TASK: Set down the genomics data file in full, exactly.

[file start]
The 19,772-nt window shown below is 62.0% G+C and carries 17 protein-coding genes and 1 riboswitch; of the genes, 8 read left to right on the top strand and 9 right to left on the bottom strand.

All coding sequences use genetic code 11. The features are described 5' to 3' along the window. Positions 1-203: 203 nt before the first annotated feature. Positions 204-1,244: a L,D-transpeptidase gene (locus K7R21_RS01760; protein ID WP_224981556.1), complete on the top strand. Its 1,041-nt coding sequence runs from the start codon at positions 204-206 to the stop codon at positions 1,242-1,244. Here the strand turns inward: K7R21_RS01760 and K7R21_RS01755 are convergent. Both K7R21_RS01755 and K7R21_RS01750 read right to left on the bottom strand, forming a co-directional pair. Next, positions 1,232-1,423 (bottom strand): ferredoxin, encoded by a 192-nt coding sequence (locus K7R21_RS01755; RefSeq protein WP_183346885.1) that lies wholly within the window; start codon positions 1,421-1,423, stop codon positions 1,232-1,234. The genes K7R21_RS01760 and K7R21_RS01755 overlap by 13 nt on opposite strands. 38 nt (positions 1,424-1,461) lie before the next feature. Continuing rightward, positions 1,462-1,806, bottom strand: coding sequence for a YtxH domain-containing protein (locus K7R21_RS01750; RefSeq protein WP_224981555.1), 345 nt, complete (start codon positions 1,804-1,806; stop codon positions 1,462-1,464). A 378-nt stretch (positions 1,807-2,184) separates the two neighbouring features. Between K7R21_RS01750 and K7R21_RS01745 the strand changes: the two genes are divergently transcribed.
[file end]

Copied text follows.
The 19,772-nt window shown below is 62.0% G+C and carries 17 protein-coding genes and 1 riboswitch; of the genes, 8 read left to right on the top strand and 9 right to left on the bottom strand.

All coding sequences use genetic code 11. The features are described 5' to 3' along the window. Positions 1-203: 203 nt before the first annotated feature. Positions 204-1,244: a L,D-transpeptidase gene (locus K7R21_RS01760; protein ID WP_224981556.1), complete on the top strand. Its 1,041-nt coding sequence runs from the start codon at positions 204-206 to the stop codon at positions 1,242-1,244. Here the strand turns inward: K7R21_RS01760 and K7R21_RS01755 are convergent. Both K7R21_RS01755 and K7R21_RS01750 read right to left on the bottom strand, forming a co-directional pair. Next, positions 1,232-1,423 (bottom strand): ferredoxin, encoded by a 192-nt coding sequence (locus K7R21_RS01755; RefSeq protein WP_183346885.1) that lies wholly within the window; start codon positions 1,421-1,423, stop codon positions 1,232-1,234. The genes K7R21_RS01760 and K7R21_RS01755 overlap by 13 nt on opposite strands. 38 nt (positions 1,424-1,461) lie before the next feature. Continuing rightward, positions 1,462-1,806, bottom strand: coding sequence for a YtxH domain-containing protein (locus K7R21_RS01750; RefSeq protein WP_224981555.1), 345 nt, complete (start codon positions 1,804-1,806; stop codon positions 1,462-1,464). A 378-nt stretch (positions 1,807-2,184) separates the two neighbouring features. Between K7R21_RS01750 and K7R21_RS01745 the strand changes: the two genes are divergently transcribed.